“There is a number in people’s minds,” he says. “If you say to people, ‘I have a drug that extends life by one day at a billion dollars; shouldn’t we as a society pay for it?,’ I’m pretty confident most people would say no. If I say, ‘I have a drug that extends life by three years at a cost of $1.50,’ I’m pretty confident everybody would say, ‘Of course!’ Somewhere in there is a number, a tipping point, where we say, ‘No, we can’t.’ Right now, we’re unwilling as a society to explore where that point is. And I would argue that we have to. Wherever it may be, we have to find it.”
And it’s actually even much worse than this, because a median life extension of a couple months shown in a drug study does not mean that everyone who takes the drug will live for two more months. We’re not even getting what we think we’re paying for, because anyone reading a cancer drug study will see that what is actually happening is that a few people in the study get a pretty good response to the drug, a bunch of other people have temporarily stable disease, and the drug fails miserably off the bat for many, if not most, people. (Sometimes these studies are conducted without control groups, so the reasons for response or stability cannot be proven to be directly attributable to the drug.)
Unfortunately Hall doesn’t even get to this major point. Miserable side-effects (including death in some cases) aside, a huge amount of money for cancer drugs is being spent on people for whom there is no clinical benefit. One might expect that the FDA would require drug companies at least to attempt to determine the subset of patients who respond to the drug, but they do not. Occasionally, study authors do make an attempt, but only using crude, unindividualized data, despite the fact that we have a wealth of molecular tools at our disposal that could be used to genetically profile people’s tumors in order to run a multivariate analysis to give at least an idea of who the target population should be.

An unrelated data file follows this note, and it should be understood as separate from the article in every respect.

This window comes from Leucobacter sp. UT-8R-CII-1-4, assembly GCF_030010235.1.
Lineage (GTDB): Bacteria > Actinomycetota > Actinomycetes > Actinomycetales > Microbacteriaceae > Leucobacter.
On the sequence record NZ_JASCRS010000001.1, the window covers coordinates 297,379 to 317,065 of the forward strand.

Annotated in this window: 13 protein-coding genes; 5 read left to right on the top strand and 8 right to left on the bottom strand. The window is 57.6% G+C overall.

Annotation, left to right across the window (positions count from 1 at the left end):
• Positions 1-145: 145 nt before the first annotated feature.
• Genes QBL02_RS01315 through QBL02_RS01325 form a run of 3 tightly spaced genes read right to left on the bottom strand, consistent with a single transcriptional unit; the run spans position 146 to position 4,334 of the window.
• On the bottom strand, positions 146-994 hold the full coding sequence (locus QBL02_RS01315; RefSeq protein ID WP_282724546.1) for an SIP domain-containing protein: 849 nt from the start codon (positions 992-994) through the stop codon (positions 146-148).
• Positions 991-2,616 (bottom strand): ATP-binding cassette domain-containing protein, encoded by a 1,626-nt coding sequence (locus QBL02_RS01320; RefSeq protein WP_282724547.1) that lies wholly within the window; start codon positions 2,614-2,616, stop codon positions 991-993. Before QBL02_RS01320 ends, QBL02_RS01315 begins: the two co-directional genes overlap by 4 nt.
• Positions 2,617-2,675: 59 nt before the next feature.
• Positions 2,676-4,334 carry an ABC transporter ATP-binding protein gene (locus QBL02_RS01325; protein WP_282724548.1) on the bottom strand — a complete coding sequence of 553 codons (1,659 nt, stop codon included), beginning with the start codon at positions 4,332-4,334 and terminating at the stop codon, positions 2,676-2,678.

Although there are blood tests that can detect markers known to confer resistance to particular drugs or classes of drugs, chemosensitivity tests costing perhaps a few hundred dollars (which effectively would cost a lot less if a lot of labs offered them in competition with one another) are essentially unavailable to American patients.
It’s easy to see the financial incentives at play here. Why would a drug company reduce their potential market willingly? It’s much easier to believe that chemosensitivity tests don’t work (because they aren’t perfect) than to acknowledge they have a place in treatment, and have the industry (which includes clinical oncologists, who regularly make the declaration) lose potentially billions of dollars.